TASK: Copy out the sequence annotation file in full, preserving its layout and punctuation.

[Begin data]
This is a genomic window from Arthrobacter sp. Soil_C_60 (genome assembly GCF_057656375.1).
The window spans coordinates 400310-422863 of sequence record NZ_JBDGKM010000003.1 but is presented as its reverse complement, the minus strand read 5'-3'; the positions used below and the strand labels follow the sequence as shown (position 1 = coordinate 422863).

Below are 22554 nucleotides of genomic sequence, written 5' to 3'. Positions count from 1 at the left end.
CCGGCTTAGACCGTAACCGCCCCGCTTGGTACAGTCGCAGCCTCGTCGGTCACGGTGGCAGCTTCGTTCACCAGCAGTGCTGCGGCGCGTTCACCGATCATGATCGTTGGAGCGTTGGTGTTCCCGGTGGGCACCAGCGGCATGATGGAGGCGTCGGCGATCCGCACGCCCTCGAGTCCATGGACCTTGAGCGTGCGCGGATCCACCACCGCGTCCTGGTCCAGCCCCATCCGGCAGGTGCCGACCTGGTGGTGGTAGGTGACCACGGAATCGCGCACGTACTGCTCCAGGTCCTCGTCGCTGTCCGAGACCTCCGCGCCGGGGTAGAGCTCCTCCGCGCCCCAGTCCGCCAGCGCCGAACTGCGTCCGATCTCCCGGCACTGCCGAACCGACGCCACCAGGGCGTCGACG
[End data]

This is a genomic window from Arthrobacter sp. Soil_C_60 (genome assembly GCF_057656375.1).
The window spans coordinates 400310-422863 of sequence record NZ_JBDGKM010000003.1 but is presented as its reverse complement, the minus strand read 5'-3'; the positions used below and the strand labels follow the sequence as shown (position 1 = coordinate 422863).

Below are 22554 nucleotides of genomic sequence, written 5' to 3'. Positions count from 1 at the left end.
CCGGCTTAGACCGTAACCGCCCCGCTTGGTACAGTCGCAGCCTCGTCGGTCACGGTGGCAGCTTCGTTCACCAGCAGTGCTGCGGCGCGTTCACCGATCATGATCGTTGGAGCGTTGGTGTTCCCGGTGGGCACCAGCGGCATGATGGAGGCGTCGGCGATCCGCACGCCCTCGAGTCCATGGACCTTGAGCGTGCGCGGATCCACCACCGCGTCCTGGTCCAGCCCCATCCGGCAGGTGCCGACCTGGTGGTGGTAGGTGACCACGGAATCGCGCACGTACTGCTCCAGGTCCTCGTCGCTGTCCGAGACCTCCGCGCCGGGGTAGAGCTCCTCCGCGCCCCAGTCCGCCAGCGCCGAACTGCGTCCGATCTCCCGGCACTGCCGAACCGACGCCACCAGGGCGTCGACG